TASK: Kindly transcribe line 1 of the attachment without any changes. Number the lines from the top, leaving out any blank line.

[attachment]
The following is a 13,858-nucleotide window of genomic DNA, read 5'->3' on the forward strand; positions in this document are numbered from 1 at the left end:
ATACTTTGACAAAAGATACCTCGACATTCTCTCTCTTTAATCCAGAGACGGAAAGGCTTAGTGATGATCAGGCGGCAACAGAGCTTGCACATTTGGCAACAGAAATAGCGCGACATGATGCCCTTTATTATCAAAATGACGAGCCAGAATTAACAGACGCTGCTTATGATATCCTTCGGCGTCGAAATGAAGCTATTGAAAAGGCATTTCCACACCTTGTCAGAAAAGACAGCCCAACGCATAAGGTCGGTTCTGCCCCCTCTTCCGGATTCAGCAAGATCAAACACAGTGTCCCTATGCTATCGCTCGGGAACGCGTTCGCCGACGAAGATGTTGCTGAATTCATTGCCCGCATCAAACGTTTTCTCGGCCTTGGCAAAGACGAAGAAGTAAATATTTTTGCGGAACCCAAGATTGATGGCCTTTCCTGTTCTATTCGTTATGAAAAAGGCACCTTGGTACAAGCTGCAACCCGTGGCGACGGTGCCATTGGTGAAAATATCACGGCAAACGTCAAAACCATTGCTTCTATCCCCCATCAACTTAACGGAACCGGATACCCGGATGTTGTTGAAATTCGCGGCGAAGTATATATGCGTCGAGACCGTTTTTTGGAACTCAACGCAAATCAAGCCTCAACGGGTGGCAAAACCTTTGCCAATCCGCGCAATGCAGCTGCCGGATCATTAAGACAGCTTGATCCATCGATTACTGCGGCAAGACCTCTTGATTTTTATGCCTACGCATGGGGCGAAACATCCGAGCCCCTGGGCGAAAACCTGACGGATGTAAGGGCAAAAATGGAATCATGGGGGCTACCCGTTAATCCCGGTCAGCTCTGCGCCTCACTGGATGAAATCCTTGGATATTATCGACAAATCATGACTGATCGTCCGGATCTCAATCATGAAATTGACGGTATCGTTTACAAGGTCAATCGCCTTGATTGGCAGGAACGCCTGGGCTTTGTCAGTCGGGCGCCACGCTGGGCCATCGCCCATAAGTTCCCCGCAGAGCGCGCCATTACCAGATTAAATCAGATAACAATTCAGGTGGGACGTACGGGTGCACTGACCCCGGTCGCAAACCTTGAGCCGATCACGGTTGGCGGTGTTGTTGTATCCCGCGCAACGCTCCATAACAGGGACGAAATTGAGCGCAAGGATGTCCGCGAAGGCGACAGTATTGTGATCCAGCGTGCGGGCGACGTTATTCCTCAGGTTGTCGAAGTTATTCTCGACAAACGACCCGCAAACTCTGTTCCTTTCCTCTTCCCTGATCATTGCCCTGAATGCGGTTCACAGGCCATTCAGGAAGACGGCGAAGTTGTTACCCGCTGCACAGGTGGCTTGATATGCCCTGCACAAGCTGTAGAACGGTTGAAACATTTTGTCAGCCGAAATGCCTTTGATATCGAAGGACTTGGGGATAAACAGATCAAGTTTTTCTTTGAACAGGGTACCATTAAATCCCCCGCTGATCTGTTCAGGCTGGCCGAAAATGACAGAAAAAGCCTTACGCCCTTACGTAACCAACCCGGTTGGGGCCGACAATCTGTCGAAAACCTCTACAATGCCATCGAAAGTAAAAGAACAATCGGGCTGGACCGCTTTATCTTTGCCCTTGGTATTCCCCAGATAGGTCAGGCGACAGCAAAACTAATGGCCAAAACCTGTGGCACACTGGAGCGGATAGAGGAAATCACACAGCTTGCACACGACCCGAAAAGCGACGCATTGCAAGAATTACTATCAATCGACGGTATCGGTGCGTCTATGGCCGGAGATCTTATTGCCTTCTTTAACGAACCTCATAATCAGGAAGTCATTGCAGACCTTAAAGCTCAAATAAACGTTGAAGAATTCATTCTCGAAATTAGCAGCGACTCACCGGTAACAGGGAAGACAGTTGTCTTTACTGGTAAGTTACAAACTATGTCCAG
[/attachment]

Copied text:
The following is a 13,858-nucleotide window of genomic DNA, read 5'->3' on the forward strand; positions in this document are numbered from 1 at the left end: